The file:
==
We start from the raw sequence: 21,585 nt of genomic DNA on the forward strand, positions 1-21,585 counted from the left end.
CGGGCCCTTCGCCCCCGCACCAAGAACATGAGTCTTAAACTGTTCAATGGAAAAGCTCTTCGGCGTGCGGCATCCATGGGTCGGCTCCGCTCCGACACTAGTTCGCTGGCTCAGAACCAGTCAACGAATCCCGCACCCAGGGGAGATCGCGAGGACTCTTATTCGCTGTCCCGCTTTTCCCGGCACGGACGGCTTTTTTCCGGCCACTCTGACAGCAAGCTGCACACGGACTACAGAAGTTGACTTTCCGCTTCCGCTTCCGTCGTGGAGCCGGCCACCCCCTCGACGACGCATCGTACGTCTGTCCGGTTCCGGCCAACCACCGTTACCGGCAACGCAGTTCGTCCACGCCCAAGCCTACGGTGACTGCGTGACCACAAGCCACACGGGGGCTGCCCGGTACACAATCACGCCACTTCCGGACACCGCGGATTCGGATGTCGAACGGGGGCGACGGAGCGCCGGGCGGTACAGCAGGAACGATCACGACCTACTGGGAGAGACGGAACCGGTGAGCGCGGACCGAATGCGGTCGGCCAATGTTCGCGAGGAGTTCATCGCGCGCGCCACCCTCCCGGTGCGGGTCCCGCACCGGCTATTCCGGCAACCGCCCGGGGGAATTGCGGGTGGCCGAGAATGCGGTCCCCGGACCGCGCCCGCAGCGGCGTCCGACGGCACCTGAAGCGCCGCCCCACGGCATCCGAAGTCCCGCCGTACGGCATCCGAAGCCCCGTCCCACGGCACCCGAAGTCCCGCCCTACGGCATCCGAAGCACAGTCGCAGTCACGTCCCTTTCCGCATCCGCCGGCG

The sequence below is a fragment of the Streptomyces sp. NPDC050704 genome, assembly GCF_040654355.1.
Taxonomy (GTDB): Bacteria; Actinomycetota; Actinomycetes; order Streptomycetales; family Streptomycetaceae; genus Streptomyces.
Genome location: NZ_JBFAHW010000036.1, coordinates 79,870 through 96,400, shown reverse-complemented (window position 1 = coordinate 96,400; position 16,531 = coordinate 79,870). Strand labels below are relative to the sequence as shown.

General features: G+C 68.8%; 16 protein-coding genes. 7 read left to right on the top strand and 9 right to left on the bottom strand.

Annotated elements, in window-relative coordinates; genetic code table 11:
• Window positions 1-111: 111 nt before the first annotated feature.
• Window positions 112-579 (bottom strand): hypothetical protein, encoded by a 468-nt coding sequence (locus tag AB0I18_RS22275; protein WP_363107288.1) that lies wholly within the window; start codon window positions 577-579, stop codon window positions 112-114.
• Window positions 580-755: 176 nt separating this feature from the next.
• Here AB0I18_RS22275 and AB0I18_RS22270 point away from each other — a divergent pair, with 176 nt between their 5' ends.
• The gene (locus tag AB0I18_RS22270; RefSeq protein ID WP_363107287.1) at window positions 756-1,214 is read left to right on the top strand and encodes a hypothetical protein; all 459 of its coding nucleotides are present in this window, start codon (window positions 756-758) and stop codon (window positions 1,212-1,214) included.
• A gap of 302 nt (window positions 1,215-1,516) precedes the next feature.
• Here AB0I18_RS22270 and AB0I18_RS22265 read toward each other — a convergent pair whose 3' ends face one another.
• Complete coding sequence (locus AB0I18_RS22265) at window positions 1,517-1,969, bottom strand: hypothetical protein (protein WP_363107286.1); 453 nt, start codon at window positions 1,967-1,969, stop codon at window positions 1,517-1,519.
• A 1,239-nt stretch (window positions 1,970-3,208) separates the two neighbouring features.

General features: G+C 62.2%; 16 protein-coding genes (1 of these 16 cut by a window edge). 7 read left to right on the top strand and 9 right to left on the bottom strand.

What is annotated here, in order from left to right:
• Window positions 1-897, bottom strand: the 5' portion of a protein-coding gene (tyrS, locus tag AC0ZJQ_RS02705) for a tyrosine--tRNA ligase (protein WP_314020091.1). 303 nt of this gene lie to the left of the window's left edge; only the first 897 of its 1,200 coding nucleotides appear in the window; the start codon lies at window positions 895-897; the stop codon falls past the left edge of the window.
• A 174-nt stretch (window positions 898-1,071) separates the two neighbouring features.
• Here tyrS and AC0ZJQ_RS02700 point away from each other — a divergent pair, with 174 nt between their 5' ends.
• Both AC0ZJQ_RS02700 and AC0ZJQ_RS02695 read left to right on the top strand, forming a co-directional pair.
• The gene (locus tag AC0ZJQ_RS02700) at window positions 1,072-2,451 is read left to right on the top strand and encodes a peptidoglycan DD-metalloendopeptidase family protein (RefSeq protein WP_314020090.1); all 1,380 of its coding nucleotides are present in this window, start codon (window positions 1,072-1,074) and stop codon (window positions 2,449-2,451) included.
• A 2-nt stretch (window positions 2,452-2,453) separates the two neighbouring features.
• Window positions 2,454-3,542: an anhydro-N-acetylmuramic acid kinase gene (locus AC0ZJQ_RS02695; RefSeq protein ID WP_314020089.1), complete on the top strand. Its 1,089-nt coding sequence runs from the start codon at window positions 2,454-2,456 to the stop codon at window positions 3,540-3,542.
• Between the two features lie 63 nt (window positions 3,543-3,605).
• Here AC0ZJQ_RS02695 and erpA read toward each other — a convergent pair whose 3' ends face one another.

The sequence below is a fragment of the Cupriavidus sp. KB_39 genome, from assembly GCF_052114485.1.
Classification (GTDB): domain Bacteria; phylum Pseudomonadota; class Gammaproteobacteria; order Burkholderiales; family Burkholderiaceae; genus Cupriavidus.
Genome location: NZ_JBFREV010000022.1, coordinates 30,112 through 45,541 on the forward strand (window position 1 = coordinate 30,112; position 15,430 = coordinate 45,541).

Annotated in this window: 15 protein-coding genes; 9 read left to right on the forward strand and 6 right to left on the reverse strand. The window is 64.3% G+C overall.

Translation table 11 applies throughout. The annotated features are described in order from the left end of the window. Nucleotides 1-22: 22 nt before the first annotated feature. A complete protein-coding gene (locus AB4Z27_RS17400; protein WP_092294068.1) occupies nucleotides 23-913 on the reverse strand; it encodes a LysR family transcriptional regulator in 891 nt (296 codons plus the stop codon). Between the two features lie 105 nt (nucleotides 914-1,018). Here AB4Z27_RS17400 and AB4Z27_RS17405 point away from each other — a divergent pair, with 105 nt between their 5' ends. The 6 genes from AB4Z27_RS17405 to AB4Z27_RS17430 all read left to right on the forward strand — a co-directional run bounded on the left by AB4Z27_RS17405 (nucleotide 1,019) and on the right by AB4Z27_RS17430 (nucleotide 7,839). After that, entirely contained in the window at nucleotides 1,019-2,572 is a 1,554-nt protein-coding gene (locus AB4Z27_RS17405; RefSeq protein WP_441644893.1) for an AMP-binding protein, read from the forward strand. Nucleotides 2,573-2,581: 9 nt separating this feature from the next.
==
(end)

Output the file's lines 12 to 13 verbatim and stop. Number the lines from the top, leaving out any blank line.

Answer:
• The gene (locus tag AB0I18_RS22270; RefSeq protein ID WP_363107287.1) at window positions 756-1,214 is read left to right on the top strand and encodes a hypothetical protein; all 459 of its coding nucleotides are present in this window, start codon (window positions 756-758) and stop codon (window positions 1,212-1,214) included.
• A gap of 302 nt (window positions 1,215-1,516) precedes the next feature.